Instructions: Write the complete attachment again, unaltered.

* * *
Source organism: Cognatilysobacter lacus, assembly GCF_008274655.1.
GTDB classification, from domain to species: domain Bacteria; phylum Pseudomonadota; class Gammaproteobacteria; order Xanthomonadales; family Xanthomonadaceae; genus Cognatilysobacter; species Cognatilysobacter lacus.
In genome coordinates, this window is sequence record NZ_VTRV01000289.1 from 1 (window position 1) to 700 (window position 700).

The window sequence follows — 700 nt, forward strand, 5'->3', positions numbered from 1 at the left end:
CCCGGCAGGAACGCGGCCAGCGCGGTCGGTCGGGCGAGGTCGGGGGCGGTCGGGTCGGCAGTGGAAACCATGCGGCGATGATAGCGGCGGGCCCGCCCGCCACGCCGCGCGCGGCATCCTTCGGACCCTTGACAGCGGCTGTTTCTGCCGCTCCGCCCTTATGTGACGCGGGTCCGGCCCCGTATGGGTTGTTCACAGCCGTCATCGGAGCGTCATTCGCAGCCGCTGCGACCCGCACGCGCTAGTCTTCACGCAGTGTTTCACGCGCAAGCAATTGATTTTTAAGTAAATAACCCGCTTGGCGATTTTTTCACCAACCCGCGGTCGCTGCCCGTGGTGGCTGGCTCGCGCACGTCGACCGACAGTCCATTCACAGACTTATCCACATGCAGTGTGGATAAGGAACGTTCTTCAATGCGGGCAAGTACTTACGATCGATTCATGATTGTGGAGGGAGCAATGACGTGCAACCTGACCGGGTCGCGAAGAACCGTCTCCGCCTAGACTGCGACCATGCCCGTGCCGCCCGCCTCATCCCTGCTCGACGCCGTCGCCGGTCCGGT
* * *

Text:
Source organism: Cognatilysobacter lacus, assembly GCF_008274655.1.
GTDB classification, from domain to species: domain Bacteria; phylum Pseudomonadota; class Gammaproteobacteria; order Xanthomonadales; family Xanthomonadaceae; genus Cognatilysobacter; species Cognatilysobacter lacus.
In genome coordinates, this window is sequence record NZ_VTRV01000289.1 from 1 (window position 1) to 700 (window position 700).

The window sequence follows — 700 nt, forward strand, 5'->3', positions numbered from 1 at the left end:
CCCGGCAGGAACGCGGCCAGCGCGGTCGGTCGGGCGAGGTCGGGGGCGGTCGGGTCGGCAGTGGAAACCATGCGGCGATGATAGCGGCGGGCCCGCCCGCCACGCCGCGCGCGGCATCCTTCGGACCCTTGACAGCGGCTGTTTCTGCCGCTCCGCCCTTATGTGACGCGGGTCCGGCCCCGTATGGGTTGTTCACAGCCGTCATCGGAGCGTCATTCGCAGCCGCTGCGACCCGCACGCGCTAGTCTTCACGCAGTGTTTCACGCGCAAGCAATTGATTTTTAAGTAAATAACCCGCTTGGCGATTTTTTCACCAACCCGCGGTCGCTGCCCGTGGTGGCTGGCTCGCGCACGTCGACCGACAGTCCATTCACAGACTTATCCACATGCAGTGTGGATAAGGAACGTTCTTCAATGCGGGCAAGTACTTACGATCGATTCATGATTGTGGAGGGAGCAATGACGTGCAACCTGACCGGGTCGCGAAGAACCGTCTCCGCCTAGACTGCGACCATGCCCGTGCCGCCCGCCTCATCCCTGCTCGACGCCGTCGCCGGTCCGGT